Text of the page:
There are three broad categories of medicines — over-the-counter (OTC) medicines, prescription medicines, and complementary medicines. Believe it or not, there are now 10,000 prescription drugs and 300,000 over-the-counter medicines on the market, and that number continues to grow.
Over-the-counter (OTC) drugs
Over-the-counter drugs are medicines you can buy at pharmacies, convenience and grocery stores without a prescription from your health care provider. These include aspirin and other pain relievers, antacids, laxatives, allergy, and cough and cold medicines.
Many OTC medicines treat multiple symptoms. Antihistamines, for example, are active ingredients (or medicines) in many OTCs that treat allergy and cold symptoms including sneezing, runny nose, and itchy, watery eyes.
Because you’re deciding on the best option and there are so many OTC products to choose from, it’s important to choose one that treats only the symptoms you or your loved one has. Just as you would follow your doctor’s advice when taking a prescription medicine, you need to know the facts about how to take OTC medicines safely.
Carefully read the “Drug Facts” label and talk with your pharmacist if you have any doubts about which OTC will best care for your family’s ailments. Keep in mind, OTCs are meant to treat minor health problems, so if the symptoms you are treating do not improve in a few days, you should call your doctor.
What about your daily multivitamin? Although vitamins, herbals, and other dietary supplements come in similar packaging and many are shaped just like pills, they are not considered OTCs. The Food and Drug Administration categorizes these products as food, so they do not have to follow the same strict rules that prescription drugs have to follow by law. Make sure to tell your health care providers if you use any. Mixing certain supplements or herbals with food or other medicines can be dangerous.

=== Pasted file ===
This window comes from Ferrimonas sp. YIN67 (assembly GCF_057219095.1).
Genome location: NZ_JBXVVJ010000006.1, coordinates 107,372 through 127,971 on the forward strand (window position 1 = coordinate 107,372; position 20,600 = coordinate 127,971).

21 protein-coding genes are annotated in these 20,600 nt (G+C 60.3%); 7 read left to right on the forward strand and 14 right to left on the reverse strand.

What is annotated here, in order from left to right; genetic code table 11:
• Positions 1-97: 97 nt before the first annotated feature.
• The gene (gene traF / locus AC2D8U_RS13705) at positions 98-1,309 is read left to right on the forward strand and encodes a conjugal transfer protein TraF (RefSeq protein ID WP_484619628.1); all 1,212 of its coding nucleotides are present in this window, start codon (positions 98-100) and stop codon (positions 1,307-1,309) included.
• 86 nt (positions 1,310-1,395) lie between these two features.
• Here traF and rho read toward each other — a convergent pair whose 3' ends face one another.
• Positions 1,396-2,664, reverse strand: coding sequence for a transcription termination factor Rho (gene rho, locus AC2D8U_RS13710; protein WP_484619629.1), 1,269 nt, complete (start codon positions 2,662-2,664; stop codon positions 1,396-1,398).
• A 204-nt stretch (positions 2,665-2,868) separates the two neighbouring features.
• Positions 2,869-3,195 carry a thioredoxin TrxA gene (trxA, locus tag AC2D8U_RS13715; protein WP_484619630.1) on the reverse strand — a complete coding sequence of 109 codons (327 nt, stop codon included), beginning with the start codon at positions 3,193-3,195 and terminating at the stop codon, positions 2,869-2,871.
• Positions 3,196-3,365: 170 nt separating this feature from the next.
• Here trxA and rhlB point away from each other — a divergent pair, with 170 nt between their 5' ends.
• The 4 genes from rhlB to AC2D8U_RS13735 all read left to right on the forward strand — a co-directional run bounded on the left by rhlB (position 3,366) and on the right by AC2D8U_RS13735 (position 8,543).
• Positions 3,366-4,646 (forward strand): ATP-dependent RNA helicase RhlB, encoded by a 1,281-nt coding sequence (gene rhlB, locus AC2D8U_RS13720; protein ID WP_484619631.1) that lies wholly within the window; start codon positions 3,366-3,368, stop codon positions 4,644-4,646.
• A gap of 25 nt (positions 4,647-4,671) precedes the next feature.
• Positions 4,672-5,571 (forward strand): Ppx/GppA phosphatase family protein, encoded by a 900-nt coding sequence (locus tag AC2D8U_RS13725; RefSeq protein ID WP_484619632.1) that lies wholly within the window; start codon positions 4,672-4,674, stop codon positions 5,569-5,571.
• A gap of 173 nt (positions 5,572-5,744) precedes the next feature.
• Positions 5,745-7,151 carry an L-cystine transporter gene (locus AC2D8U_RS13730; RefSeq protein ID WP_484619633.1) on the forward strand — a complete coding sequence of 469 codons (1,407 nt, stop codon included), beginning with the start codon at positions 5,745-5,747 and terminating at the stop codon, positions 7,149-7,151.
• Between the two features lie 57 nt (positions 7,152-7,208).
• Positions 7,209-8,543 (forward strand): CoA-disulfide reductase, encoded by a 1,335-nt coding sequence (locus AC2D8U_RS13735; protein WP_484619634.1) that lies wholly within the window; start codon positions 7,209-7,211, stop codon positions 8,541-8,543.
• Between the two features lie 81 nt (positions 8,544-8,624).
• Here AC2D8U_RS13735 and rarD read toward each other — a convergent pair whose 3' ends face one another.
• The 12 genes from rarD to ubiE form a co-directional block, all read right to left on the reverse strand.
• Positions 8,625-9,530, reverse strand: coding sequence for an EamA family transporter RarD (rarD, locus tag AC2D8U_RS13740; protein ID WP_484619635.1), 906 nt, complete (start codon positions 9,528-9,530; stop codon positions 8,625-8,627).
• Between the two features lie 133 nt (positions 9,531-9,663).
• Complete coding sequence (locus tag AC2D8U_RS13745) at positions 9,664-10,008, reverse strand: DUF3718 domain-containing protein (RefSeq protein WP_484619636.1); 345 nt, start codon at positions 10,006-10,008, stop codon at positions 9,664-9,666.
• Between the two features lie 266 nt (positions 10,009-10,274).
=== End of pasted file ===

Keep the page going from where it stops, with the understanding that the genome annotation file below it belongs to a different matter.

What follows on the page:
Prescription medicines can help clear an ear or sinus infection, lower elevated blood pressure, or treat or manage a wide range of chronic and potentially life-threatening conditions, such as diabetes, asthma, heart disease, and cancer. These medicines require a prescription from a doctor or other health care professional licensed to prescribe medicines, and should be taken exactly as directed and only by the family member for whom they are prescribed.
Carefully read the instructions that accompany every prescription medicine and ask your health care provider any questions before you begin taking the medicine.
Complementary medicines (also known as 'traditional' or 'alternative' medicines) include vitamin, mineral, herbal, aromatherapy, and homoeopathic products. Like OTC products, these products are available without a prescription.
What is your medicine called?
All medicines have two names:
A generic name
Each medicine has an approved name called the generic name. This name does not change. A group of medicines that work in a similar way often have similar sounding generic names. For example, penicillin, ampicillin, amoxycillin, and flucloxacillin are the generic names for a group of antibiotics.
A brand name
Many medicines also have one or more brand names. This name is chosen by the company that makes it. Several companies may make the same medicine, each with their own brand name. A product from the same company may also be called by different brand names in different countries.
The brand name is usually written most clearly on any packaging. However, you will always see the generic name written somewhere on the packet. Some products contain a combination of medicines. Combination products usually have one brand name. However, the individual ingredients will all be listed on the packet.